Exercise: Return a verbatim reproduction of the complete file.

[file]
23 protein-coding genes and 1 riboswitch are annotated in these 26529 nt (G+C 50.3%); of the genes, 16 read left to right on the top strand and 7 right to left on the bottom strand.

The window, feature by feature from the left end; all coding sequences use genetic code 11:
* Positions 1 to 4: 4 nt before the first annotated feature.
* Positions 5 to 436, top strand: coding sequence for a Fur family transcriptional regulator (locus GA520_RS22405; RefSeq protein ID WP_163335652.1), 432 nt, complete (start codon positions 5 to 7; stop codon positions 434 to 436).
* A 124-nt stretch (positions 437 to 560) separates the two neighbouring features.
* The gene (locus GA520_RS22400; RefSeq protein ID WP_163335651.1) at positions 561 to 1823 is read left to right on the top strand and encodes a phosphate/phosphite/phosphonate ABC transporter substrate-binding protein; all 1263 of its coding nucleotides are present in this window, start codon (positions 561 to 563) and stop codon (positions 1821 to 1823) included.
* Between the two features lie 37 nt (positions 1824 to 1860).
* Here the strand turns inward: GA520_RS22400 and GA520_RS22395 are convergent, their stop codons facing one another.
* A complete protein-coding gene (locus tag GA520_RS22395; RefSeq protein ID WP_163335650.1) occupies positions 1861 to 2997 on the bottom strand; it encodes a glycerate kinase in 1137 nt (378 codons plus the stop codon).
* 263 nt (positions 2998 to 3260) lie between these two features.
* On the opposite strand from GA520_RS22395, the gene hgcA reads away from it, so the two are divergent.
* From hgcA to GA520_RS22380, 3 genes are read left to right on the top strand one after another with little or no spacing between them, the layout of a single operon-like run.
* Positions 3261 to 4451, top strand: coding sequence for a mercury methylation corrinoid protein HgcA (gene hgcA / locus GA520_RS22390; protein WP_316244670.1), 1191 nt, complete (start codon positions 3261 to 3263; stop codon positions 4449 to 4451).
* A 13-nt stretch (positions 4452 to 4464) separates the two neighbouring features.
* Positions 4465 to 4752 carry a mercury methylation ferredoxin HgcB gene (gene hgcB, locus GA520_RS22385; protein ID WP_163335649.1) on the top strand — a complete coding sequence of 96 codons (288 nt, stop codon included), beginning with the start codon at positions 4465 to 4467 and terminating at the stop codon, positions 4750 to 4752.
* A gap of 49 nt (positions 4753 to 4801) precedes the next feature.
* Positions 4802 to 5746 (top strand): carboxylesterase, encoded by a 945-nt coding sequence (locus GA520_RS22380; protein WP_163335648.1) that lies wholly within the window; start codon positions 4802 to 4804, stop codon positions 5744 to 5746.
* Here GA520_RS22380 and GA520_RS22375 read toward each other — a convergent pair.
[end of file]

23 protein-coding genes and 1 riboswitch are annotated in these 26529 nt (G+C 50.3%); of the genes, 16 read left to right on the top strand and 7 right to left on the bottom strand.

The window, feature by feature from the left end; all coding sequences use genetic code 11:
* Positions 1 to 4: 4 nt before the first annotated feature.
* Positions 5 to 436, top strand: coding sequence for a Fur family transcriptional regulator (locus GA520_RS22405; RefSeq protein ID WP_163335652.1), 432 nt, complete (start codon positions 5 to 7; stop codon positions 434 to 436).
* A 124-nt stretch (positions 437 to 560) separates the two neighbouring features.
* The gene (locus GA520_RS22400; RefSeq protein ID WP_163335651.1) at positions 561 to 1823 is read left to right on the top strand and encodes a phosphate/phosphite/phosphonate ABC transporter substrate-binding protein; all 1263 of its coding nucleotides are present in this window, start codon (positions 561 to 563) and stop codon (positions 1821 to 1823) included.
* Between the two features lie 37 nt (positions 1824 to 1860).
* Here the strand turns inward: GA520_RS22400 and GA520_RS22395 are convergent, their stop codons facing one another.
* A complete protein-coding gene (locus tag GA520_RS22395; RefSeq protein ID WP_163335650.1) occupies positions 1861 to 2997 on the bottom strand; it encodes a glycerate kinase in 1137 nt (378 codons plus the stop codon).
* 263 nt (positions 2998 to 3260) lie between these two features.
* On the opposite strand from GA520_RS22395, the gene hgcA reads away from it, so the two are divergent.
* From hgcA to GA520_RS22380, 3 genes are read left to right on the top strand one after another with little or no spacing between them, the layout of a single operon-like run.
* Positions 3261 to 4451, top strand: coding sequence for a mercury methylation corrinoid protein HgcA (gene hgcA / locus GA520_RS22390; protein WP_316244670.1), 1191 nt, complete (start codon positions 3261 to 3263; stop codon positions 4449 to 4451).
* A 13-nt stretch (positions 4452 to 4464) separates the two neighbouring features.
* Positions 4465 to 4752 carry a mercury methylation ferredoxin HgcB gene (gene hgcB, locus GA520_RS22385; protein ID WP_163335649.1) on the top strand — a complete coding sequence of 96 codons (288 nt, stop codon included), beginning with the start codon at positions 4465 to 4467 and terminating at the stop codon, positions 4750 to 4752.
* A gap of 49 nt (positions 4753 to 4801) precedes the next feature.
* Positions 4802 to 5746 (top strand): carboxylesterase, encoded by a 945-nt coding sequence (locus GA520_RS22380; protein WP_163335648.1) that lies wholly within the window; start codon positions 4802 to 4804, stop codon positions 5744 to 5746.
* Here GA520_RS22380 and GA520_RS22375 read toward each other — a convergent pair.